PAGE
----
Richmond Field Station will be second site for Lawrence Berkeley National Labs
on January 23, 2012
University of California leaders announced this morning that Lawrence Berkeley National Labs has selected the Richmond Field Station as the location of its second site.
City Council members, City Manager Bill Lindsay and Congressman George Miller joined with LBNL administrators and scientists for a press meeting to discuss LBNL’s choice and the effect of the lab on Richmond. Many wore pins reading “Richmond [hearts] LBNL.”
About 200 professors will have space to work at the second site and more than 1,000 students will receive training at the lab, said UC Berkeley Chancellor Robert Birgeneau. The core work done at the second site will be in bioresearch, including the study of biofuels and genomics.
City Manager Bill Lindsay said the lab will bring both construction jobs and “green” jobs to Richmond at a time when the city has a high unemployment rate. He also spoke to the media about the connection LBNL will have to local programs and the possibility of setting up a magnet school that can benefit students interested in math and science.
Richmond was in competition with five other cities for the second site location.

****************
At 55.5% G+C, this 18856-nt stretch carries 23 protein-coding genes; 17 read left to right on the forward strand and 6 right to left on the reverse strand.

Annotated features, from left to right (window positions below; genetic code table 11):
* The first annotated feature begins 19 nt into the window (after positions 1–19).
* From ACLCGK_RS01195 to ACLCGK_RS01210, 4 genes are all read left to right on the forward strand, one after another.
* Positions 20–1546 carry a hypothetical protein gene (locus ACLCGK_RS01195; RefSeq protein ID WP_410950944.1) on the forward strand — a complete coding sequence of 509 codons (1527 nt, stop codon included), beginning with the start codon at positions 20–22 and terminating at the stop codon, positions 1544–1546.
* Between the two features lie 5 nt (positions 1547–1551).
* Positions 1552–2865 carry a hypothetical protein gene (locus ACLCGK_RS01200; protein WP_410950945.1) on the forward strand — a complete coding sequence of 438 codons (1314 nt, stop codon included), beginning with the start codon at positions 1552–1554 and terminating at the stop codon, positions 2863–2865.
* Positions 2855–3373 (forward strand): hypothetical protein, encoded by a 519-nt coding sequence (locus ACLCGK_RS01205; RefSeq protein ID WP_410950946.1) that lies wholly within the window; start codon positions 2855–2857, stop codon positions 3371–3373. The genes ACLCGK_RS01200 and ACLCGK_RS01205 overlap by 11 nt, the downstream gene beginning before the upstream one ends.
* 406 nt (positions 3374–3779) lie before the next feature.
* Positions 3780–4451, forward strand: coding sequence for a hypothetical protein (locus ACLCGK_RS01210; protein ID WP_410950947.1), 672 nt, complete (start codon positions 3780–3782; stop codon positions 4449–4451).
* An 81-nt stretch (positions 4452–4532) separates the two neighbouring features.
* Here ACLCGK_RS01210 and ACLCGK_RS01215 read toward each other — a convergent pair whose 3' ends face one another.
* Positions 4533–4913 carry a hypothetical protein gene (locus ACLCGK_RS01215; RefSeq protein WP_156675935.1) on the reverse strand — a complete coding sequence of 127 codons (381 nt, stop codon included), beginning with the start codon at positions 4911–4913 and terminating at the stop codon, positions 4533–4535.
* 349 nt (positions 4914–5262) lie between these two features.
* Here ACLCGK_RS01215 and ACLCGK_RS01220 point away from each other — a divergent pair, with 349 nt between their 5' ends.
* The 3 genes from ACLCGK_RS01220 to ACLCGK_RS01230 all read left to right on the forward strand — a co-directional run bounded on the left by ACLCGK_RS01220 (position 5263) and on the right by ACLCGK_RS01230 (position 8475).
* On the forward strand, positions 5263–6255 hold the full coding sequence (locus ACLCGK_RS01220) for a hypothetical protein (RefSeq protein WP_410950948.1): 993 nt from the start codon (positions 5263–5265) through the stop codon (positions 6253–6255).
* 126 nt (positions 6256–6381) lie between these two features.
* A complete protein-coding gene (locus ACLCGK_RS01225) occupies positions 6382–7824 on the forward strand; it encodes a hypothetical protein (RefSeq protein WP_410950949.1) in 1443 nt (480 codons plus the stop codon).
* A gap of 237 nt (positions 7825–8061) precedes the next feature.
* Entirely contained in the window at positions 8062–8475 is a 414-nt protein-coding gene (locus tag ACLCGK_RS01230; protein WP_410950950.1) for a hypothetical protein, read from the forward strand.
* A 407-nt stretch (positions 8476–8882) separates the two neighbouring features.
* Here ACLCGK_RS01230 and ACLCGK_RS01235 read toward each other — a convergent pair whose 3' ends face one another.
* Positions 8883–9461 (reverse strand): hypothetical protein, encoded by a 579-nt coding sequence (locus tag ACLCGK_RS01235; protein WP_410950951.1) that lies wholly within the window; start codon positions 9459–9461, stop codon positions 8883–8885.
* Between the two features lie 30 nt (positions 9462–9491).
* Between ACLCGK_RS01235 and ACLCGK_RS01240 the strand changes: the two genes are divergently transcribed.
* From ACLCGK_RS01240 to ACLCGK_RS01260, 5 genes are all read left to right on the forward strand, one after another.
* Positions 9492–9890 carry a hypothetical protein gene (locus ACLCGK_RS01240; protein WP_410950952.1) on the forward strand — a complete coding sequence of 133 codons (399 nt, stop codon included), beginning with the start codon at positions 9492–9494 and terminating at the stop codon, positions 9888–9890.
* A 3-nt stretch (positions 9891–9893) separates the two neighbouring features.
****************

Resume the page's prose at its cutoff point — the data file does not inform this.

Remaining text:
“While all of the lab sites would have been excellent choices, I’m glad that Richmond was recognized for the gem it is,” Assemblywoman Nancy Skinner said.
Bruce Darling, senior vice president for university affairs, took time during his short speech to reflect on the life of Ernest Lawrence, who grew up on a farm in South Dakota and later became a Nobel Prize-winning physicist. Lawrence founded a total of five national labs.
“This is really a special event to have that legacy,” said Lindsay, who added that his father worked at the Lawrence labs.
The Lawrence Berkeley National Lab has been associated with 13 Nobel Prize winners and has 4,200 employees. The lab also contributes about $700 million to the local economy, according to a media handout.
Now that the site has been chosen, the university will begin developing environmental impact studies so that it may seek final project approval from the United States Department of Energy.
Proponents of the lab hope work done at the second site will have national and international importance.
“This is a great day, this is a wonderful day for the East Bay, the citizens of Richmond and for the nation,” Miller said. “Not only are jobs going to be created in the Bay Area, but this is a signal that this nation is ready for significant research.”
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